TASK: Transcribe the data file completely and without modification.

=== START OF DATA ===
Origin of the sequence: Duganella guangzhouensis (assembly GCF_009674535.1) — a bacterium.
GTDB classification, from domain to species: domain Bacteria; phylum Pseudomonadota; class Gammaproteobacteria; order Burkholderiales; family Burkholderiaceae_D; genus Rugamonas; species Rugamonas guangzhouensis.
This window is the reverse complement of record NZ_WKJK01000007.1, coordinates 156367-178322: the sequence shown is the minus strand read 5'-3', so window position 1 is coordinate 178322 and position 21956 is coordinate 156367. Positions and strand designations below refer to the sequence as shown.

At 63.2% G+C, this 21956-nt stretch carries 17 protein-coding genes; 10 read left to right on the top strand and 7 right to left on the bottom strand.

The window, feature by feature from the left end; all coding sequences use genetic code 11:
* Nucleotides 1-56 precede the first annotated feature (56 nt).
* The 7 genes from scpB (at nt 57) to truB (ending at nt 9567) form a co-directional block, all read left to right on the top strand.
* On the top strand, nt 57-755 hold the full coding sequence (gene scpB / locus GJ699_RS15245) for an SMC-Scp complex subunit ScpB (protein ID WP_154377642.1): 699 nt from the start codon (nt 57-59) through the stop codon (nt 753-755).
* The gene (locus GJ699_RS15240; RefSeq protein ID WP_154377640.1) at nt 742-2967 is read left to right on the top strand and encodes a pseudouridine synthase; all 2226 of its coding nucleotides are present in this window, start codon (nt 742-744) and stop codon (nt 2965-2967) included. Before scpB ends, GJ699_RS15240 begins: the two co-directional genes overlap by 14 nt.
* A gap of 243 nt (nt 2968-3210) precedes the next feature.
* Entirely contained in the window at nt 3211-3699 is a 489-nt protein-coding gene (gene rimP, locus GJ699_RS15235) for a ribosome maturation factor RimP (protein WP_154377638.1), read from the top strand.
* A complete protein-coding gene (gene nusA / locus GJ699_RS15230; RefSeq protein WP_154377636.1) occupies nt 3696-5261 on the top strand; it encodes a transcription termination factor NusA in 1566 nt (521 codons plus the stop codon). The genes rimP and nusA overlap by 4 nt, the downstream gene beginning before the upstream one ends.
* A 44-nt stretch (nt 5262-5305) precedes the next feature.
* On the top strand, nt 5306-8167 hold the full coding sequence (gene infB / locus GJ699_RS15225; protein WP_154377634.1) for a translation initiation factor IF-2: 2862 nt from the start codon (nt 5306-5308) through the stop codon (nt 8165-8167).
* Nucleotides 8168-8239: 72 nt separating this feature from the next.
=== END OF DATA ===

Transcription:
Origin of the sequence: Duganella guangzhouensis (assembly GCF_009674535.1) — a bacterium.
GTDB classification, from domain to species: domain Bacteria; phylum Pseudomonadota; class Gammaproteobacteria; order Burkholderiales; family Burkholderiaceae_D; genus Rugamonas; species Rugamonas guangzhouensis.
This window is the reverse complement of record NZ_WKJK01000007.1, coordinates 156367-178322: the sequence shown is the minus strand read 5'-3', so window position 1 is coordinate 178322 and position 21956 is coordinate 156367. Positions and strand designations below refer to the sequence as shown.

At 63.2% G+C, this 21956-nt stretch carries 17 protein-coding genes; 10 read left to right on the top strand and 7 right to left on the bottom strand.

The window, feature by feature from the left end; all coding sequences use genetic code 11:
* Nucleotides 1-56 precede the first annotated feature (56 nt).
* The 7 genes from scpB (at nt 57) to truB (ending at nt 9567) form a co-directional block, all read left to right on the top strand.
* On the top strand, nt 57-755 hold the full coding sequence (gene scpB / locus GJ699_RS15245) for an SMC-Scp complex subunit ScpB (protein ID WP_154377642.1): 699 nt from the start codon (nt 57-59) through the stop codon (nt 753-755).
* The gene (locus GJ699_RS15240; RefSeq protein ID WP_154377640.1) at nt 742-2967 is read left to right on the top strand and encodes a pseudouridine synthase; all 2226 of its coding nucleotides are present in this window, start codon (nt 742-744) and stop codon (nt 2965-2967) included. Before scpB ends, GJ699_RS15240 begins: the two co-directional genes overlap by 14 nt.
* A gap of 243 nt (nt 2968-3210) precedes the next feature.
* Entirely contained in the window at nt 3211-3699 is a 489-nt protein-coding gene (gene rimP, locus GJ699_RS15235) for a ribosome maturation factor RimP (protein WP_154377638.1), read from the top strand.
* A complete protein-coding gene (gene nusA / locus GJ699_RS15230; RefSeq protein WP_154377636.1) occupies nt 3696-5261 on the top strand; it encodes a transcription termination factor NusA in 1566 nt (521 codons plus the stop codon). The genes rimP and nusA overlap by 4 nt, the downstream gene beginning before the upstream one ends.
* A 44-nt stretch (nt 5262-5305) precedes the next feature.
* On the top strand, nt 5306-8167 hold the full coding sequence (gene infB / locus GJ699_RS15225; protein WP_154377634.1) for a translation initiation factor IF-2: 2862 nt from the start codon (nt 5306-5308) through the stop codon (nt 8165-8167).
* Nucleotides 8168-8239: 72 nt separating this feature from the next.